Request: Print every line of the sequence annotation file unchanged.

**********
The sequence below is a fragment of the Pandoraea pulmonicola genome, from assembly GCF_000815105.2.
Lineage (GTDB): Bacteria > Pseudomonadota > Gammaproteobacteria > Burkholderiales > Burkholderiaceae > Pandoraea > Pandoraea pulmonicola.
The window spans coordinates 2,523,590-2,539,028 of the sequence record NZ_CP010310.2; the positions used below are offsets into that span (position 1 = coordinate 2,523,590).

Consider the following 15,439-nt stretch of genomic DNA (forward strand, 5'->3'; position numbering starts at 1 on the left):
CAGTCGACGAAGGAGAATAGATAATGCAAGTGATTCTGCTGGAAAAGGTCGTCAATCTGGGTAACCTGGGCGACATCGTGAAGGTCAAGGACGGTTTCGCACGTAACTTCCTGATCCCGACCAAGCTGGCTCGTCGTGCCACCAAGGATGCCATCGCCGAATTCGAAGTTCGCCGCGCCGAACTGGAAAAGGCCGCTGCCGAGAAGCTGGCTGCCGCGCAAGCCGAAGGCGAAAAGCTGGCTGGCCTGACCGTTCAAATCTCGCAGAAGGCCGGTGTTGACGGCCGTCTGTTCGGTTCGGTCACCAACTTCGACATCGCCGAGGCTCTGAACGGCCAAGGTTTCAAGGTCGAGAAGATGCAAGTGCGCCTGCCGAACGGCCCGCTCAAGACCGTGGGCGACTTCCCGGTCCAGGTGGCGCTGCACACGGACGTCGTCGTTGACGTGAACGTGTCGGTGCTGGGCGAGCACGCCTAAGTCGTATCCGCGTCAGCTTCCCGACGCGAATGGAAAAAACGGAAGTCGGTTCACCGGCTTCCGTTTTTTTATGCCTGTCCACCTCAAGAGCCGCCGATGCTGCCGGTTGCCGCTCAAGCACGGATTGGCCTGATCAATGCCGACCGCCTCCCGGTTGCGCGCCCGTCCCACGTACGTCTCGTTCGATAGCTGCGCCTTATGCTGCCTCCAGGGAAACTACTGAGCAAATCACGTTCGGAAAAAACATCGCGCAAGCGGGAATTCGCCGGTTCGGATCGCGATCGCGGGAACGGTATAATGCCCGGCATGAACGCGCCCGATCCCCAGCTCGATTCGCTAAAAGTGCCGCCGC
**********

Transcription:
The sequence below is a fragment of the Pandoraea pulmonicola genome, from assembly GCF_000815105.2.
Lineage (GTDB): Bacteria > Pseudomonadota > Gammaproteobacteria > Burkholderiales > Burkholderiaceae > Pandoraea > Pandoraea pulmonicola.
The window spans coordinates 2,523,590-2,539,028 of the sequence record NZ_CP010310.2; the positions used below are offsets into that span (position 1 = coordinate 2,523,590).

Consider the following 15,439-nt stretch of genomic DNA (forward strand, 5'->3'; position numbering starts at 1 on the left):
CAGTCGACGAAGGAGAATAGATAATGCAAGTGATTCTGCTGGAAAAGGTCGTCAATCTGGGTAACCTGGGCGACATCGTGAAGGTCAAGGACGGTTTCGCACGTAACTTCCTGATCCCGACCAAGCTGGCTCGTCGTGCCACCAAGGATGCCATCGCCGAATTCGAAGTTCGCCGCGCCGAACTGGAAAAGGCCGCTGCCGAGAAGCTGGCTGCCGCGCAAGCCGAAGGCGAAAAGCTGGCTGGCCTGACCGTTCAAATCTCGCAGAAGGCCGGTGTTGACGGCCGTCTGTTCGGTTCGGTCACCAACTTCGACATCGCCGAGGCTCTGAACGGCCAAGGTTTCAAGGTCGAGAAGATGCAAGTGCGCCTGCCGAACGGCCCGCTCAAGACCGTGGGCGACTTCCCGGTCCAGGTGGCGCTGCACACGGACGTCGTCGTTGACGTGAACGTGTCGGTGCTGGGCGAGCACGCCTAAGTCGTATCCGCGTCAGCTTCCCGACGCGAATGGAAAAAACGGAAGTCGGTTCACCGGCTTCCGTTTTTTTATGCCTGTCCACCTCAAGAGCCGCCGATGCTGCCGGTTGCCGCTCAAGCACGGATTGGCCTGATCAATGCCGACCGCCTCCCGGTTGCGCGCCCGTCCCACGTACGTCTCGTTCGATAGCTGCGCCTTATGCTGCCTCCAGGGAAACTACTGAGCAAATCACGTTCGGAAAAAACATCGCGCAAGCGGGAATTCGCCGGTTCGGATCGCGATCGCGGGAACGGTATAATGCCCGGCATGAACGCGCCCGATCCCCAGCTCGATTCGCTAAAAGTGCCGCCGC